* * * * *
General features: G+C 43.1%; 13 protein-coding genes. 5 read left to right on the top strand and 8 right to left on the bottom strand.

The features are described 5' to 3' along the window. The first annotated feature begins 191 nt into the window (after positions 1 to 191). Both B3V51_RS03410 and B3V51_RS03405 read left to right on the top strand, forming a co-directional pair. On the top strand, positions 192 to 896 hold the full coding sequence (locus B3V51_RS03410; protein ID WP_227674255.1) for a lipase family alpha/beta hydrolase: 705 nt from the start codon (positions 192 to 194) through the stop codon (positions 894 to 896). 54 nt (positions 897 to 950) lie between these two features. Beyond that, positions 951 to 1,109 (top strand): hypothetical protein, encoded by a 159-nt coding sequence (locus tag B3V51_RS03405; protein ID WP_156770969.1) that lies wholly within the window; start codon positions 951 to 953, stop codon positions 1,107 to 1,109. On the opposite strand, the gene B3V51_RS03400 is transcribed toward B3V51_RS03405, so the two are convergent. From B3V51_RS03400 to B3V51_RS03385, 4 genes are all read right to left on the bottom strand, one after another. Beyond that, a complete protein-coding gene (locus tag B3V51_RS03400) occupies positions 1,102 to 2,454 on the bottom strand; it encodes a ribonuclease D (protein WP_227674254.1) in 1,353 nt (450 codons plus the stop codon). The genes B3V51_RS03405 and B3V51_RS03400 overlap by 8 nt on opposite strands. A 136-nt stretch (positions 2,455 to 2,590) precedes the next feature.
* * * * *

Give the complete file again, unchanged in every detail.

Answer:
General features: G+C 43.1%; 13 protein-coding genes. 5 read left to right on the top strand and 8 right to left on the bottom strand.

The features are described 5' to 3' along the window. The first annotated feature begins 191 nt into the window (after positions 1 to 191). Both B3V51_RS03410 and B3V51_RS03405 read left to right on the top strand, forming a co-directional pair. On the top strand, positions 192 to 896 hold the full coding sequence (locus B3V51_RS03410; protein ID WP_227674255.1) for a lipase family alpha/beta hydrolase: 705 nt from the start codon (positions 192 to 194) through the stop codon (positions 894 to 896). 54 nt (positions 897 to 950) lie between these two features. Beyond that, positions 951 to 1,109 (top strand): hypothetical protein, encoded by a 159-nt coding sequence (locus tag B3V51_RS03405; protein ID WP_156770969.1) that lies wholly within the window; start codon positions 951 to 953, stop codon positions 1,107 to 1,109. On the opposite strand, the gene B3V51_RS03400 is transcribed toward B3V51_RS03405, so the two are convergent. From B3V51_RS03400 to B3V51_RS03385, 4 genes are all read right to left on the bottom strand, one after another. Beyond that, a complete protein-coding gene (locus tag B3V51_RS03400) occupies positions 1,102 to 2,454 on the bottom strand; it encodes a ribonuclease D (protein WP_227674254.1) in 1,353 nt (450 codons plus the stop codon). The genes B3V51_RS03405 and B3V51_RS03400 overlap by 8 nt on opposite strands. A 136-nt stretch (positions 2,455 to 2,590) precedes the next feature.